There she stood: Aunt Alberta. Looming ominously in in the doorway, a rotund shadow with a straw-like crop of greying hair, quivering and wafting atop her bulbous, perspiring forehead. To say she was overly fat would be a lie. To say she was beautiful would be an even bigger lie. In actual fact she just stood there like the unpleasantly mean spirited (and not a little badly dressed) blob that she was. Stretched around her grotesquely undesirable form was an ill-fitting, dirty, foul smelling tweed jacket, adorned in crumbs and stains of meals long since eaten.
Shuffling unceremoniously into the musty light seeping through a dirty window, Alberta’s rusting monocle glinted with a fading hope, held tightly in place by a ruddy cheek and a flaking brow. Raising a gnarled, creaking arm she summoned her majestic Great Bavarian owl, who had long since accepted its fate at the beck and call of it’s haggard owner. There was no escape.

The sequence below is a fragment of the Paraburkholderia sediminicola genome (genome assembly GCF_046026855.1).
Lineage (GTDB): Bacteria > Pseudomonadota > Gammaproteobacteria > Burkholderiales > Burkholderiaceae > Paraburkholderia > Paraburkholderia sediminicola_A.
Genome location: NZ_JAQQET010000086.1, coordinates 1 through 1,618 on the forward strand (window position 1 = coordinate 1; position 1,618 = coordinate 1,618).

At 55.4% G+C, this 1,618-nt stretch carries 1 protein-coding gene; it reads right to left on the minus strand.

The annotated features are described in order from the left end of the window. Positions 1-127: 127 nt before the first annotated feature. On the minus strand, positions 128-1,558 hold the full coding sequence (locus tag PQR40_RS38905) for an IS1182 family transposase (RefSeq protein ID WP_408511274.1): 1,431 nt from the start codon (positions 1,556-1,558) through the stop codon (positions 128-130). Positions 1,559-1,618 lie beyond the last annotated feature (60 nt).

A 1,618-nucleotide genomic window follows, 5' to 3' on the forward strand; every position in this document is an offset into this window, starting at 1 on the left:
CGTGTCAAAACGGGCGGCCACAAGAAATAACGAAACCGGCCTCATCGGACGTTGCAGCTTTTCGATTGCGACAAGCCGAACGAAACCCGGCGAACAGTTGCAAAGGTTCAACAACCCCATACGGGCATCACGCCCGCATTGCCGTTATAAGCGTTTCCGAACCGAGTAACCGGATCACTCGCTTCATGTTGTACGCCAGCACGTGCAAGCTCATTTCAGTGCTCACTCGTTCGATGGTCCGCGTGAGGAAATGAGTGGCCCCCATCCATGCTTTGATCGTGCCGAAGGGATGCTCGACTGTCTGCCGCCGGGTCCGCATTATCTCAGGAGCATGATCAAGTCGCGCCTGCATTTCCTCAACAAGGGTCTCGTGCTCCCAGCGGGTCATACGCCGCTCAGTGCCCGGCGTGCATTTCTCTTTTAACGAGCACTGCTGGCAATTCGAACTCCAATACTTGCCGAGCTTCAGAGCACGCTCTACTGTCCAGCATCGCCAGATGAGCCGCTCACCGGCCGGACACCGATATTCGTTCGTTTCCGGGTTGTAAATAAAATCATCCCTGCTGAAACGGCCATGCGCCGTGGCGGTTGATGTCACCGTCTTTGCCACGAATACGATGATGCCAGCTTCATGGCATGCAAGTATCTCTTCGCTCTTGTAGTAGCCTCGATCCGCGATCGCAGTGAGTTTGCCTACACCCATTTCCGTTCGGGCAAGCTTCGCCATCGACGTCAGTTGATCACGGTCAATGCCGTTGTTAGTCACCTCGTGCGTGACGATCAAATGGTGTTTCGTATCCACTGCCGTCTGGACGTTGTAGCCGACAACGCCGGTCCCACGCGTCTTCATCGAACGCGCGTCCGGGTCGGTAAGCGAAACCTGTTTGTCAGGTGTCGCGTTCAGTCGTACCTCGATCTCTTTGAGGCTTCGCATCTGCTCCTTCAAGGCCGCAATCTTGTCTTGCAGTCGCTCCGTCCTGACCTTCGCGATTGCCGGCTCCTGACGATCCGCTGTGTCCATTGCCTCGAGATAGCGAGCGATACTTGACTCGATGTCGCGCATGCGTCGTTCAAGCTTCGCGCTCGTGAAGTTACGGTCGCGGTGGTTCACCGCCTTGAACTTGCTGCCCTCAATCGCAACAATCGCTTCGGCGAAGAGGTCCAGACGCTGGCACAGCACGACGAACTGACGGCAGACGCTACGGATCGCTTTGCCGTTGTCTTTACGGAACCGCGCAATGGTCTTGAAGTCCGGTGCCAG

Stroking a grimy finger down the owl’s razor sharp beak, she placed a pellet in it’s mouth that it gratefully wolfed down. Such treats were a rare occurrence. As Alberta leant in to closely inspect her pride and joy, an acrid, musty, stale smell forced the owl to turn it’s head pointedly away.
“Now then, my dear,” Alberta croaked and rumbled, the words tripping heavily past her stained teeth and pale, thin, cracked bloodied lips, “where are my tiddlywinks?”
There was a sizzling orange glow as she drew back on her once finely polished wooden pipe, weakly lighting up one side of a face that had become greying, pitted and scarred over her many long years. She breathed out a billow of smoke that drifted lazily upwards to pool and disappear on the yellowing ceiling.
Onwards she lumbered, vanishing back into shadow. Her crackling, ragged, unnatural laugh echoed through the lonely corridors of Saxby Hall.